Work in Progress

Books, Textbooks, and Edited Volumes

(Gendered) International Relations, under contract, Oxford University Press.
The textbook opens by providing evidence that gender is a pervasive power structure in global politics, guiding divisions of power, violence, labor, and resources and playing a key role in the preservation of race, class, sexual, and national divisions in global politics. After introducing this theoretical framework, the textbook appears much like a “normal” IR textbook – with chapters on different paradigmatic approaches to the study of global politics. The difference between this text and others on the market (e.g., Goldstein, Baylis and Smith, etc.) is that, as it explains each theoretical approach and provides examples used as evidence to support or rebut each theoretical approach, it also provides a critical feminist analysis of each paradigm. These analyses are accessible and in plain language, relating to the empirical and theoretical interests of IR theorizing traditionally and extending and pushing its boundaries all at once.The distinctiveness of such a textbook is this: this isn’t a book solely for a “gender and IR” class, and “gender” shouldn’t be just a chapter in an IR text that you have to take another course to learn about. Instead, IR is fundamentally different when viewed through feminist lenses, and that argument, while often made, has rarely been explained and supported in textbook form. We tell our students, in monographs and textbooks, that you “cannot think about IR without thinking about gender” – this book means to supply them with the tools to do just that.

Sexual Relations as International Relations, drafting.
This book will use detailed, case-study analysis to trace how expressions and acts of sexuality have constituted state borders in global politics. The book’s early chapters will trace pairings between marriage habits, childbearing, and kingdom governance in early modern Europe and during the Qing dynasty in China. Later chapters will discuss ways in which sexual engagement continues to constitute citizenship and migration practices, dyadic (two-state) security relationships, and trade paths in the twenty-first century. The Seducing Territory project has three major goals for contributing to the study of sex, gender, and global politics. First, it looks to extend analysis of how gender expectations have impacted global politics to account for gender expectations about sex and sexuality – particularly, seeing sexual relations as International Relations (IR). Second, methodologically, it aims to take gender analysis in IR beyond its largely post-World War I time focus. Third, it targets a literature in political science which explains conflict through territorial shift, suggesting that, while the there is a tendency to hold sex, gender, and sexuality irrelevant, they are actually core to the foundation and development of the territorial state.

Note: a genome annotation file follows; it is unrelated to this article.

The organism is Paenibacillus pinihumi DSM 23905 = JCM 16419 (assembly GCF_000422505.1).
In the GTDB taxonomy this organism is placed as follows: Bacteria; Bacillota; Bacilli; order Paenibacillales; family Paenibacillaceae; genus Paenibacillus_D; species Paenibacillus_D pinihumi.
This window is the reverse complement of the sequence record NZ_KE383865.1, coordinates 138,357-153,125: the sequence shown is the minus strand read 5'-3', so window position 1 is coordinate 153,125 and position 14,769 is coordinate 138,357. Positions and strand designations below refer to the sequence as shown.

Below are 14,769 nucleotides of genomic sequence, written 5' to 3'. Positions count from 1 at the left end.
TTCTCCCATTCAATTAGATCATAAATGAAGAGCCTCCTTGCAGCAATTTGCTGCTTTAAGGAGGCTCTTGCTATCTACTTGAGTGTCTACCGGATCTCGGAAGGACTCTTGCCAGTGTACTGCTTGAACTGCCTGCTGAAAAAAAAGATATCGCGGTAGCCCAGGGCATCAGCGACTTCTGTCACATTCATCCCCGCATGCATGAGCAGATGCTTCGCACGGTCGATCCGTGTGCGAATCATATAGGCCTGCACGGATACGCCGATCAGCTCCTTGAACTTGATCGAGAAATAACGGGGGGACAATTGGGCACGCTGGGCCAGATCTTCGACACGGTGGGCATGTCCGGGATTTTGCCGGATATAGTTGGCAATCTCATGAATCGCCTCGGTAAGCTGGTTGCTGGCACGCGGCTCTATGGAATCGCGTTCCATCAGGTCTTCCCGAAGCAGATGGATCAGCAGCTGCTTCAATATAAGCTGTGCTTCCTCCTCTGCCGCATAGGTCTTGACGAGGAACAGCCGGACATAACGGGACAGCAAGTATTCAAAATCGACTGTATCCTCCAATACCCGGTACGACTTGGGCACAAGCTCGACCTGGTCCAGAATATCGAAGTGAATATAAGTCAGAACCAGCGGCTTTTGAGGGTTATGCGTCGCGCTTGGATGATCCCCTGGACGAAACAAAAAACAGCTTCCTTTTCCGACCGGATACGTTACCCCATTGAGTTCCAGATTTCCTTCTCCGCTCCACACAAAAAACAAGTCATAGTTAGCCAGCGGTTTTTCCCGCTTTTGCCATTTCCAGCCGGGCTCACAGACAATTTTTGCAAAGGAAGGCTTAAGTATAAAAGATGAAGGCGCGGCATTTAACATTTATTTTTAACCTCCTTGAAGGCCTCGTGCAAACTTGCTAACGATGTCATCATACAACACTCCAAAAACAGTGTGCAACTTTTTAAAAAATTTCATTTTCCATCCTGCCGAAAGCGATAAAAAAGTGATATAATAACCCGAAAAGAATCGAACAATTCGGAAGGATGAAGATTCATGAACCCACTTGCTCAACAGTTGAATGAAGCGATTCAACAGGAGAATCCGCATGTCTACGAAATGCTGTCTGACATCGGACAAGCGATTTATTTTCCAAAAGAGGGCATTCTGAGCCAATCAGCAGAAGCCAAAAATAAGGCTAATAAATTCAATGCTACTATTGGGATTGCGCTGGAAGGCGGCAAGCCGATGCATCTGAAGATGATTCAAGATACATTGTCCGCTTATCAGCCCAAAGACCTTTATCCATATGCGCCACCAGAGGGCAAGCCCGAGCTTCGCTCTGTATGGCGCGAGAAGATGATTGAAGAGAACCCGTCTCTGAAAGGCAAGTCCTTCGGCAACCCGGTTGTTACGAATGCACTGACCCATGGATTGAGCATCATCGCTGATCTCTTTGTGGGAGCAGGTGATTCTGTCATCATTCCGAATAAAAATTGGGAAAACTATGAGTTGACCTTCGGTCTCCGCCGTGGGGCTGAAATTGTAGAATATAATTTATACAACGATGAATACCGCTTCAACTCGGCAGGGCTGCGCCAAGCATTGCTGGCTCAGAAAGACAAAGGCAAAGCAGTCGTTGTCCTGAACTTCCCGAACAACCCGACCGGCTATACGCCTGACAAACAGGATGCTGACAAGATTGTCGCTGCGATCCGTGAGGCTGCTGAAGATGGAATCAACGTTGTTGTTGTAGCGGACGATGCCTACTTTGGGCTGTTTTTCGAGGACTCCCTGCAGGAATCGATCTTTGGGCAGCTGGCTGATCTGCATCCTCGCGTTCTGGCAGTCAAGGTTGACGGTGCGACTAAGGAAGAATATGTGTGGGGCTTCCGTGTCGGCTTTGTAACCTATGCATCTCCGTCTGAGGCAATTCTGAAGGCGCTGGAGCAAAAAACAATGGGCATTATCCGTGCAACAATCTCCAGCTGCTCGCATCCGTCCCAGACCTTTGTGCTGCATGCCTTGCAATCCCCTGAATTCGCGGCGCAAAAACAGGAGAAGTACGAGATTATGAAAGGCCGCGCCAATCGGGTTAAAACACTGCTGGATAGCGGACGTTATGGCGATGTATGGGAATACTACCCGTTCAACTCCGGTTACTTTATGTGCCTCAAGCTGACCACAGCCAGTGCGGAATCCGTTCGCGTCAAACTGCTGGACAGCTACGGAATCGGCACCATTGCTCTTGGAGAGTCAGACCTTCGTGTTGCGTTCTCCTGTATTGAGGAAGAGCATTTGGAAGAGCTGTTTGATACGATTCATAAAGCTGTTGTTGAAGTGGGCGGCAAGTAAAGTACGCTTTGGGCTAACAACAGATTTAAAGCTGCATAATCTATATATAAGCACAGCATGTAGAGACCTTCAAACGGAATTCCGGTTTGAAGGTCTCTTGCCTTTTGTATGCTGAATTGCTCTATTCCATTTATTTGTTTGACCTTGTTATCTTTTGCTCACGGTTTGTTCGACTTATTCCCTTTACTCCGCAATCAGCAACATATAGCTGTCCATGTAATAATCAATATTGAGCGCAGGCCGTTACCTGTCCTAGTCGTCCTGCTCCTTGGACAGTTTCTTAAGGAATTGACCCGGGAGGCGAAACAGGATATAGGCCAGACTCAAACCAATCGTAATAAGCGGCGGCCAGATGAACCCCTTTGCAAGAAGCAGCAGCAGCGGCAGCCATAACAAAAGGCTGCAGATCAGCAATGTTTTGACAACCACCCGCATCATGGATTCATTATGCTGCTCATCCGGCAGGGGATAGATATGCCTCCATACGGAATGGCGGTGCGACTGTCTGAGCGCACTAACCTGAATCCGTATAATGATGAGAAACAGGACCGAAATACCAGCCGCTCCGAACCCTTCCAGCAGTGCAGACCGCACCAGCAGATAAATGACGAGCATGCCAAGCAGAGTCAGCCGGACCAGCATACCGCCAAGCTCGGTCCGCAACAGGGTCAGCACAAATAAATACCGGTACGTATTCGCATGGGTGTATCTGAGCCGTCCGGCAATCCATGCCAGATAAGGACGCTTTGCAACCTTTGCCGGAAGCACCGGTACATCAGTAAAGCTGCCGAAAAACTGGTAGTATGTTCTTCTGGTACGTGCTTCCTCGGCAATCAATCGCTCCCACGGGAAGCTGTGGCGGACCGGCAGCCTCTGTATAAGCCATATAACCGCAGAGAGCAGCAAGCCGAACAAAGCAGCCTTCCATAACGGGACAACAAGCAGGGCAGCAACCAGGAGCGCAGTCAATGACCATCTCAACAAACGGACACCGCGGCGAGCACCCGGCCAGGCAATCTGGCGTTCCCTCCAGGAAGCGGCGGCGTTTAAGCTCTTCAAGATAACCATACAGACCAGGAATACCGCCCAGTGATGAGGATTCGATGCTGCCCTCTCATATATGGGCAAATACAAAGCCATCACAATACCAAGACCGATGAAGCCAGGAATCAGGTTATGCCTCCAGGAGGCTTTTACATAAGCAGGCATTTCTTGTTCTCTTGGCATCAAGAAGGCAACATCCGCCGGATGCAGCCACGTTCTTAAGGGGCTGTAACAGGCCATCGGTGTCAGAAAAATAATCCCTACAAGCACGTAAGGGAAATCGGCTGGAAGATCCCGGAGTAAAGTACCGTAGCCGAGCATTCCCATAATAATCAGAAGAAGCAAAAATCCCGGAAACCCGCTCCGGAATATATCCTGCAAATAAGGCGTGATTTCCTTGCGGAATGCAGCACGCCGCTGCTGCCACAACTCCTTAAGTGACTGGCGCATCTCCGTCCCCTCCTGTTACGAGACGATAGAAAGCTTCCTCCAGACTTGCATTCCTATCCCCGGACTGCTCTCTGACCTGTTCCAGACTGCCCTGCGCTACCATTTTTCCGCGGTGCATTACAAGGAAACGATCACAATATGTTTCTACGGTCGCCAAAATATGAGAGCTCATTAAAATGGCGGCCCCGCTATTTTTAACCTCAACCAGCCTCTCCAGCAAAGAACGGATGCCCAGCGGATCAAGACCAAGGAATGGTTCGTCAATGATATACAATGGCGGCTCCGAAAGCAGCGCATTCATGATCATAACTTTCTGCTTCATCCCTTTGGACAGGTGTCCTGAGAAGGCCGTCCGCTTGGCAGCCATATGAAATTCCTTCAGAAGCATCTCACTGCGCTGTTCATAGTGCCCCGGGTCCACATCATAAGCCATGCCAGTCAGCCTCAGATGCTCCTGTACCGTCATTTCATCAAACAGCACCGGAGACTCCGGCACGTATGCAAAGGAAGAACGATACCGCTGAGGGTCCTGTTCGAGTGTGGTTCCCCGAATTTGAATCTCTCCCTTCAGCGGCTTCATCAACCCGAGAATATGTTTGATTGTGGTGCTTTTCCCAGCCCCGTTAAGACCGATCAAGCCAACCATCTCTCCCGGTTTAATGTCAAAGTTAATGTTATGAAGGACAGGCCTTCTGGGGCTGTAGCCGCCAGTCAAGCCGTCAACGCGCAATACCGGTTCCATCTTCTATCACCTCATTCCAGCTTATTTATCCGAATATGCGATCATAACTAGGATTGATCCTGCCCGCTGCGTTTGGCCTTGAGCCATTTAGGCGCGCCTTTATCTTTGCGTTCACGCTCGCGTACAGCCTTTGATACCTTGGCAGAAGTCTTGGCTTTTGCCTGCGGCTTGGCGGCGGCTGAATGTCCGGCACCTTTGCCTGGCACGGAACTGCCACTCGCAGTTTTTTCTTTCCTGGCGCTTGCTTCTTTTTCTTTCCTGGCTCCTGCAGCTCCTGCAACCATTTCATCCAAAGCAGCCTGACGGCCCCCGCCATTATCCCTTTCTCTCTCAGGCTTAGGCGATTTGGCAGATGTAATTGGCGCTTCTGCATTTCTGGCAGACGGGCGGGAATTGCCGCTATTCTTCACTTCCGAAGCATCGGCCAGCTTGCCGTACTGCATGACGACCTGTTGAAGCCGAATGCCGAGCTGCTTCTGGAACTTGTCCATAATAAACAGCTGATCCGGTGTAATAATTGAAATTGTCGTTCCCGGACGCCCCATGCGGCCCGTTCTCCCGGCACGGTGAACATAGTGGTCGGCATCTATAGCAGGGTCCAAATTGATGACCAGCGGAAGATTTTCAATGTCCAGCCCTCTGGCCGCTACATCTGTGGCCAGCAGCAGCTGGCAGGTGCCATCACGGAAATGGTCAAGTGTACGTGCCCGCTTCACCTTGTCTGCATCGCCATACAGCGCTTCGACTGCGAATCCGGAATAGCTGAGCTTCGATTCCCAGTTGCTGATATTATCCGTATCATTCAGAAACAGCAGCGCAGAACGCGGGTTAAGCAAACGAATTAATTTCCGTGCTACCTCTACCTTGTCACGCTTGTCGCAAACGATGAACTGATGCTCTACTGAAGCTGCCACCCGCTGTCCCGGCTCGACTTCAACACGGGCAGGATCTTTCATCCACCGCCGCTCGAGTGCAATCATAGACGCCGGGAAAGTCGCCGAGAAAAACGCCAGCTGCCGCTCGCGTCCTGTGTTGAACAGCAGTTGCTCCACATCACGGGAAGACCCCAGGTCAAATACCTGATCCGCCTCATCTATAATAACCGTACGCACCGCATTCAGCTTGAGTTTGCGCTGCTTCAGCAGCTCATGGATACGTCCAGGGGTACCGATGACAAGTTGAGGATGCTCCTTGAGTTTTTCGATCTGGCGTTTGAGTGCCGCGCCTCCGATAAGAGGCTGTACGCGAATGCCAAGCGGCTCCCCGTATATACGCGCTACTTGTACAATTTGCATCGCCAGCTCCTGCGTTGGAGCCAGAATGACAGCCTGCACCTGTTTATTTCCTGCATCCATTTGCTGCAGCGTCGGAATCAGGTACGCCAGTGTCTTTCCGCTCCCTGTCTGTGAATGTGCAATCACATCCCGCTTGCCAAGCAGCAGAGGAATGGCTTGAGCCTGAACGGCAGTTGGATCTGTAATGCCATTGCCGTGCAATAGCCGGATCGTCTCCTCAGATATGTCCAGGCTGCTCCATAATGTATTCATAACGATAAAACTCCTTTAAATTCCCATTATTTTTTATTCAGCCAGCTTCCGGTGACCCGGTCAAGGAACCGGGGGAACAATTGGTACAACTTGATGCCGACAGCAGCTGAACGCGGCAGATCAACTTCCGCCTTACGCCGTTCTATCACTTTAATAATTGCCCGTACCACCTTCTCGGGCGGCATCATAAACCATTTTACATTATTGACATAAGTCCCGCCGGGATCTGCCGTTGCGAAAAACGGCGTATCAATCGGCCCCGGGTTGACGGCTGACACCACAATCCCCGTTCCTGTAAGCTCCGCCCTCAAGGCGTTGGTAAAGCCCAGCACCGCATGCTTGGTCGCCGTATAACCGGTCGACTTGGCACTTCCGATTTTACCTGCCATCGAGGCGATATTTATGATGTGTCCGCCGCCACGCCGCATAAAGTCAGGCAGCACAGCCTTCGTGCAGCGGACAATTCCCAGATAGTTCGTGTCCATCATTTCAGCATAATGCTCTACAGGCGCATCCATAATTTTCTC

Peer-Reviewed Journal Articles

with J. Samuel Barkin, project on failure in International Relations Theorizing
Referencing the recent debate about the “end of IR theory,” we make an alternative proposition: IR theory is not over, it is failing. We see two constitutive features of the field right now. First, we see a variety of reactions to the failure of the neo(realist)-neo(liberal) synthesis in IR, ranging from a retreat into neopositivist hypothesis-testing to a proliferation of critical and constructivist alternatives to the synthesis – all of which look to (re)create a grand narrative in IR. Second, and relatedly, we see two types of failure in IR theory: intellectual failure to find another grand narrative, and disciplinary failure resulting from the commitment to that impossible goal. IR theorizing currently denies and fights against that failure; we argue that a different position is possible and advantageous. Failure in the grand project of IR theory, we argue, is something to be both celebrated and, at the same time, actively participated in.  We understand failure here in queer theory terms; not as a normative bad, but as a potential paradigm-shift.

With Cameron Thies and Kelly Kadera, “Critiquing the Feminist Peace,” being edited for submission
Are states that exhibit domestic gender equality more peaceful internationally? Recent quantitative work has begun to explore the role of gender equality in a variety of conflict related outcomes, including at the level of interstate relations.  We explore the theoretical foundations of these arguments drawing on feminist theory and the lack of robustness of empirical findings by considering good social science research design. Rather than end with solely a critique, we argue for better measures for representing common understandings of gender equality and external conflict and cooperation, and use them to run statistical analyses of the relationships between gender equality and state behavior. Even with arguably better measures of gender equality and conflict, our results represent a mixed bag of evidence for the feminist peace.

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